One of the things I find most surprising when working with new students – either at the Royal Northern College of Music in Manchester, the Royal Academy of Music in London, or on my travels – is how little time they have spent practising scales. The students might have played them here and there, but it seems that they haven’t really put in the time and, most importantly, they haven’t understood why scales are so invaluable to their overall playing.
This might come across as cliché, but being trained in the Russian school for many years meant the importance of scales was drilled into me from an early age. Both Natalia Boyarskaya (my first teacher) and Maya Glezarova (with whom I had regular lessons in my late teens and early 20s) were direct descendants of the Yuri Yankelevich School, while Hu Kun, my professor at the Royal Academy of Music, had a teacher in China, Lin Yao Ji who had studied with Yankelevich in Russia. All of them treated scales like a ritual.
Students sometimes think of scales as a chore to be practised as quickly as possible before moving onto the ‘fun’ stuff, and for them it is enough to run up and down a few octaves in no particular tempo and without any structure. But scales are so much more than that. If practised correctly and with real dedication, they can build your playing skills to a completely new level.
In the right hand, they test quality of tone, bow distribution, string crossings, dynamics, and different strokes such as legato, spiccato and martelé; in the left, they can improve agility, smoothness of shifting, intonation and vibrato.
The key is to practise scales in the correct way. There are many different scale methods from great pedagogues and performers like Carl Flesch, Jascha Heifetz and Ivan Galamian. They are all slightly different with individual fingering suggestions. But in each case the students may engross themselves in a complete method.
Using the method that I was passed down from my teachers, I like to start a four-octave scale in a slow tempo, one note per bow, four beats to a note. I do this both with and without vibrato. This allows me to practise my bow speed, distribution and control, and also to find comfort in my posture and left hand set up. Then I move to two notes per bow, still in a very calm tempo. Then it is on to four notes to a bow, then eight, 16, and finally 32. Each step doubles the speed, moving from a lyrical scale to a virtuoso one. I like to do this in all keys, beginning with G major and up to C sharp major. If I don’t have much time, once I have played the first scale in all variations, I will play the other ones at a fast tempo only.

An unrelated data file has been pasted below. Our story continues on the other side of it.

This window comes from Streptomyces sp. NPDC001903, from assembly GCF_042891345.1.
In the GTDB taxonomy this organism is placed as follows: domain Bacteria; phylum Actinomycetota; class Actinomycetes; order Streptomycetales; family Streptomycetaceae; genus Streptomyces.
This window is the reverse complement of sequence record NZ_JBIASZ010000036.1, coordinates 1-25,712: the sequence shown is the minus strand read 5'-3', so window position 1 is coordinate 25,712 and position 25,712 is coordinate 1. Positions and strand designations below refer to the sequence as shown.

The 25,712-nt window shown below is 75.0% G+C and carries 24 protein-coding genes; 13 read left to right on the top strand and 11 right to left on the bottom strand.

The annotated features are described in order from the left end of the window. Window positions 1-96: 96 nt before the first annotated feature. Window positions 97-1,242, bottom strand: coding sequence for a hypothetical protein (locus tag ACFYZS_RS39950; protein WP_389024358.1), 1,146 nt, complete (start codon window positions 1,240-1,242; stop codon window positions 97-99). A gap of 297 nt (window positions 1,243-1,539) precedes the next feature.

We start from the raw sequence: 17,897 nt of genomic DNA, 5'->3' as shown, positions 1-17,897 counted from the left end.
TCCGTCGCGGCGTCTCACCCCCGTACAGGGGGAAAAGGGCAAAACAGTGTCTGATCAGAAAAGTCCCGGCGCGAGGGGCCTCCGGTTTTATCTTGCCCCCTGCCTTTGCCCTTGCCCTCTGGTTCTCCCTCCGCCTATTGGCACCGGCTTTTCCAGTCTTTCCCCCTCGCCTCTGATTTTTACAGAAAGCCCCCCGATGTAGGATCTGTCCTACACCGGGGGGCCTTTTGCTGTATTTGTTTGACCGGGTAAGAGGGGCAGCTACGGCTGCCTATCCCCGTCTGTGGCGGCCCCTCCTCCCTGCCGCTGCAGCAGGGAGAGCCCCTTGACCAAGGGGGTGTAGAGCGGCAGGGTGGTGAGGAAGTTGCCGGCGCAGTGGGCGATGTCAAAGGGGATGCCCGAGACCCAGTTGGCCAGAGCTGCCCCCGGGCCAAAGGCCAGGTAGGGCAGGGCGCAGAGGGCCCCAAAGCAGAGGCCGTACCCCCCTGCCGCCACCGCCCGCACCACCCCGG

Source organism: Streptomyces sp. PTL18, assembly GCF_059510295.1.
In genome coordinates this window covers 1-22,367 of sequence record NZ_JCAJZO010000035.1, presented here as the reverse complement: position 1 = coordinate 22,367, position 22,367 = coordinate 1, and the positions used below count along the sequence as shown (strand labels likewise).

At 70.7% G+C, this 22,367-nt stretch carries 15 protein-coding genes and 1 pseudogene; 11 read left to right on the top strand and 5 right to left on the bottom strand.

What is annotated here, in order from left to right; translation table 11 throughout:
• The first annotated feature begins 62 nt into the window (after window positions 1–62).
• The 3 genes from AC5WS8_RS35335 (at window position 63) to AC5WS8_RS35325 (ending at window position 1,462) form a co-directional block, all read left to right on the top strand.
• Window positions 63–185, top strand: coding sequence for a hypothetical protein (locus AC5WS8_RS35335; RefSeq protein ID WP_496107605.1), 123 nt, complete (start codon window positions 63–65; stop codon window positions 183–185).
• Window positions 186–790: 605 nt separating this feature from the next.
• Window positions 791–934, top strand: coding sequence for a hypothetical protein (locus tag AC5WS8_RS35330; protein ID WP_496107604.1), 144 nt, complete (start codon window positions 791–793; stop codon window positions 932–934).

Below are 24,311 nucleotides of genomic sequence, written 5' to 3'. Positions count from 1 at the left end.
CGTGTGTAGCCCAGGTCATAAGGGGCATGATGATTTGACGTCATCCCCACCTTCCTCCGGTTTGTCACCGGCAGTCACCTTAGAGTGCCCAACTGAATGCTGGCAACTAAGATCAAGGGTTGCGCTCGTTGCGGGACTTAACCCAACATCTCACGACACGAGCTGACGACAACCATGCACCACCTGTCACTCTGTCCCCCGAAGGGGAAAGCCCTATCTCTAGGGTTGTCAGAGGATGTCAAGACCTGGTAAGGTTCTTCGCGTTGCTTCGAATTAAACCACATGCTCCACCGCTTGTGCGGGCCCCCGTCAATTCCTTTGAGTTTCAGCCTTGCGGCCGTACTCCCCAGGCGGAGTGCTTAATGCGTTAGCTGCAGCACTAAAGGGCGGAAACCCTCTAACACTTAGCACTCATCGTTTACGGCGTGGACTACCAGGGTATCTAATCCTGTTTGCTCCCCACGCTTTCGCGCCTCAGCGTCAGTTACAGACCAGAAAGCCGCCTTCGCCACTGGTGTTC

Among my favourite and most useful exercises are ‘two-finger scales’ – four octaves using only two fingers at a time: 1,2; 2,3; 3,4. This allows me to compartmentalise the actions of just two fingers and to focus on shifting and dexterity.
Not only do scales provide a fantastic warm up, but they can be applied directly to repertoire. For example, the third movement of the Mendelssohn Concerto – which I will perform next week – is full of scale passages, while the second movement requires a really singing bow as well as control of different speeds. Another example is, of course, the Beethoven Concerto, which, at its most simplified is really a collection of beautiful melodic scales.
It’s no coincidence that there are countless stories and anecdotes about the importance of scales to the great violinists. They set the tone for the whole day, like an athlete’s warm up routine, and help us in our quest to perform major works at the highest possible level. The most important advice that I was given from my teachers was to ‘practise scales musically, as if you are playing your favourite piece in the world’. I end up having much more fun this way.
I have noticed a definite jump in the standard of my students’ playing since scales have become a regular part of their musical diet and I hope that this will continue. It’s not easy at the beginning but once the first improvements come, it becomes much more fun and rewarding for the student and, of course, for the teacher. As for me, I am grateful that I was taught about the importance of scales at an early age.